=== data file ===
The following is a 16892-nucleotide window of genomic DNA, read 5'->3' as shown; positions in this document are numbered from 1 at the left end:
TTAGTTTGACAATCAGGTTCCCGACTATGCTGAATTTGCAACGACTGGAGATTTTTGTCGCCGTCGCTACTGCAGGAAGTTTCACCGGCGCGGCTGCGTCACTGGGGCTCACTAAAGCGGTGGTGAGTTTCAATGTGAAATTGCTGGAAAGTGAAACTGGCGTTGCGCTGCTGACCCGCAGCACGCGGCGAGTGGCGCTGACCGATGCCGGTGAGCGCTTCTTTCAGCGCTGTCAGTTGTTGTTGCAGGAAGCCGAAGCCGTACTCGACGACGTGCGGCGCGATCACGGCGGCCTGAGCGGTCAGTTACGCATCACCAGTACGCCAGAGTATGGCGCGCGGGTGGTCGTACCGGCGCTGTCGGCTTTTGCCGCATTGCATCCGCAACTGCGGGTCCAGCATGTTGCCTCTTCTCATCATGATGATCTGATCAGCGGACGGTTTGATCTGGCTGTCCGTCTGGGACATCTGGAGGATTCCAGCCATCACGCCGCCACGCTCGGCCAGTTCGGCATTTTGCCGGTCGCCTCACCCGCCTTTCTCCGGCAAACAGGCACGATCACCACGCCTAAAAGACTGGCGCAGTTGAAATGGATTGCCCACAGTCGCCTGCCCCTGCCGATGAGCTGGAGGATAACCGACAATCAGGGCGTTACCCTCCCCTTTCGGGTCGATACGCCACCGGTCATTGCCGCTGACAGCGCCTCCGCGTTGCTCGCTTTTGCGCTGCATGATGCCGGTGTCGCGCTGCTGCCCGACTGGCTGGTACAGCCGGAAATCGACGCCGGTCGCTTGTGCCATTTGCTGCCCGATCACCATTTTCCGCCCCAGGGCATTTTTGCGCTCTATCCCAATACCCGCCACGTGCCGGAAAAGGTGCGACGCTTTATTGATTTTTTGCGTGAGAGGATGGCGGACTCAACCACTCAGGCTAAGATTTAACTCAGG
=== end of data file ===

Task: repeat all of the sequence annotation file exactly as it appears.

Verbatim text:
The following is a 16892-nucleotide window of genomic DNA, read 5'->3' as shown; positions in this document are numbered from 1 at the left end:
TTAGTTTGACAATCAGGTTCCCGACTATGCTGAATTTGCAACGACTGGAGATTTTTGTCGCCGTCGCTACTGCAGGAAGTTTCACCGGCGCGGCTGCGTCACTGGGGCTCACTAAAGCGGTGGTGAGTTTCAATGTGAAATTGCTGGAAAGTGAAACTGGCGTTGCGCTGCTGACCCGCAGCACGCGGCGAGTGGCGCTGACCGATGCCGGTGAGCGCTTCTTTCAGCGCTGTCAGTTGTTGTTGCAGGAAGCCGAAGCCGTACTCGACGACGTGCGGCGCGATCACGGCGGCCTGAGCGGTCAGTTACGCATCACCAGTACGCCAGAGTATGGCGCGCGGGTGGTCGTACCGGCGCTGTCGGCTTTTGCCGCATTGCATCCGCAACTGCGGGTCCAGCATGTTGCCTCTTCTCATCATGATGATCTGATCAGCGGACGGTTTGATCTGGCTGTCCGTCTGGGACATCTGGAGGATTCCAGCCATCACGCCGCCACGCTCGGCCAGTTCGGCATTTTGCCGGTCGCCTCACCCGCCTTTCTCCGGCAAACAGGCACGATCACCACGCCTAAAAGACTGGCGCAGTTGAAATGGATTGCCCACAGTCGCCTGCCCCTGCCGATGAGCTGGAGGATAACCGACAATCAGGGCGTTACCCTCCCCTTTCGGGTCGATACGCCACCGGTCATTGCCGCTGACAGCGCCTCCGCGTTGCTCGCTTTTGCGCTGCATGATGCCGGTGTCGCGCTGCTGCCCGACTGGCTGGTACAGCCGGAAATCGACGCCGGTCGCTTGTGCCATTTGCTGCCCGATCACCATTTTCCGCCCCAGGGCATTTTTGCGCTCTATCCCAATACCCGCCACGTGCCGGAAAAGGTGCGACGCTTTATTGATTTTTTGCGTGAGAGGATGGCGGACTCAACCACTCAGGCTAAGATTTAACTCAGG